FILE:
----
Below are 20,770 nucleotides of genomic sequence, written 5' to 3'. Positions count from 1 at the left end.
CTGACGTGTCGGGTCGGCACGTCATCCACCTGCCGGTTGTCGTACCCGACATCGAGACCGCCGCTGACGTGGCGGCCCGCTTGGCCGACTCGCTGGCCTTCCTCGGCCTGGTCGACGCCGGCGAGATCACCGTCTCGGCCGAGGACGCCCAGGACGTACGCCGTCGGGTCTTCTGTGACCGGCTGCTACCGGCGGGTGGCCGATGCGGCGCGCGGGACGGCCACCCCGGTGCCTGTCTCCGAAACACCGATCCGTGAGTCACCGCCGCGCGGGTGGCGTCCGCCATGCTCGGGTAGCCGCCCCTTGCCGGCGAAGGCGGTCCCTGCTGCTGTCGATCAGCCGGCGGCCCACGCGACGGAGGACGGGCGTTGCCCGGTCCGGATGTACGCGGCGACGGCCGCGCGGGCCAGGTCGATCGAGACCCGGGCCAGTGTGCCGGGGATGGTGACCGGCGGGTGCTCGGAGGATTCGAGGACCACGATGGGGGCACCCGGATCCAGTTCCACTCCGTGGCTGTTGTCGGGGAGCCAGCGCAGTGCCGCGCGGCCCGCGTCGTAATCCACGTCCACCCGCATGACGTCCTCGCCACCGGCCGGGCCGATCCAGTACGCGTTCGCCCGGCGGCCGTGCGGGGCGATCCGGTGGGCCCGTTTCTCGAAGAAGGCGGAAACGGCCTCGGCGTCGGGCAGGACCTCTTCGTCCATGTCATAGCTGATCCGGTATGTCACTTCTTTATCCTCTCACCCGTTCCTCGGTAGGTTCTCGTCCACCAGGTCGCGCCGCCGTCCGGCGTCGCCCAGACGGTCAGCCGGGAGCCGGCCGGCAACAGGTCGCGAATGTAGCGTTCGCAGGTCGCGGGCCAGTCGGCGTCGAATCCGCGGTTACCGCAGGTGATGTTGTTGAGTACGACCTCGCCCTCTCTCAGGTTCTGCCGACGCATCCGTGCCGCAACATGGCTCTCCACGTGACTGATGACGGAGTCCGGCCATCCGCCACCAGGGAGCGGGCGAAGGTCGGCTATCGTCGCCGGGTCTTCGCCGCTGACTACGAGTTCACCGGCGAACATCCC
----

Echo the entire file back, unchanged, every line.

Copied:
Below are 20,770 nucleotides of genomic sequence, written 5' to 3'. Positions count from 1 at the left end.
CTGACGTGTCGGGTCGGCACGTCATCCACCTGCCGGTTGTCGTACCCGACATCGAGACCGCCGCTGACGTGGCGGCCCGCTTGGCCGACTCGCTGGCCTTCCTCGGCCTGGTCGACGCCGGCGAGATCACCGTCTCGGCCGAGGACGCCCAGGACGTACGCCGTCGGGTCTTCTGTGACCGGCTGCTACCGGCGGGTGGCCGATGCGGCGCGCGGGACGGCCACCCCGGTGCCTGTCTCCGAAACACCGATCCGTGAGTCACCGCCGCGCGGGTGGCGTCCGCCATGCTCGGGTAGCCGCCCCTTGCCGGCGAAGGCGGTCCCTGCTGCTGTCGATCAGCCGGCGGCCCACGCGACGGAGGACGGGCGTTGCCCGGTCCGGATGTACGCGGCGACGGCCGCGCGGGCCAGGTCGATCGAGACCCGGGCCAGTGTGCCGGGGATGGTGACCGGCGGGTGCTCGGAGGATTCGAGGACCACGATGGGGGCACCCGGATCCAGTTCCACTCCGTGGCTGTTGTCGGGGAGCCAGCGCAGTGCCGCGCGGCCCGCGTCGTAATCCACGTCCACCCGCATGACGTCCTCGCCACCGGCCGGGCCGATCCAGTACGCGTTCGCCCGGCGGCCGTGCGGGGCGATCCGGTGGGCCCGTTTCTCGAAGAAGGCGGAAACGGCCTCGGCGTCGGGCAGGACCTCTTCGTCCATGTCATAGCTGATCCGGTATGTCACTTCTTTATCCTCTCACCCGTTCCTCGGTAGGTTCTCGTCCACCAGGTCGCGCCGCCGTCCGGCGTCGCCCAGACGGTCAGCCGGGAGCCGGCCGGCAACAGGTCGCGAATGTAGCGTTCGCAGGTCGCGGGCCAGTCGGCGTCGAATCCGCGGTTACCGCAGGTGATGTTGTTGAGTACGACCTCGCCCTCTCTCAGGTTCTGCCGACGCATCCGTGCCGCAACATGGCTCTCCACGTGACTGATGACGGAGTCCGGCCATCCGCCACCAGGGAGCGGGCGAAGGTCGGCTATCGTCGCCGGGTCTTCGCCGCTGACTACGAGTTCACCGGCGAACATCCC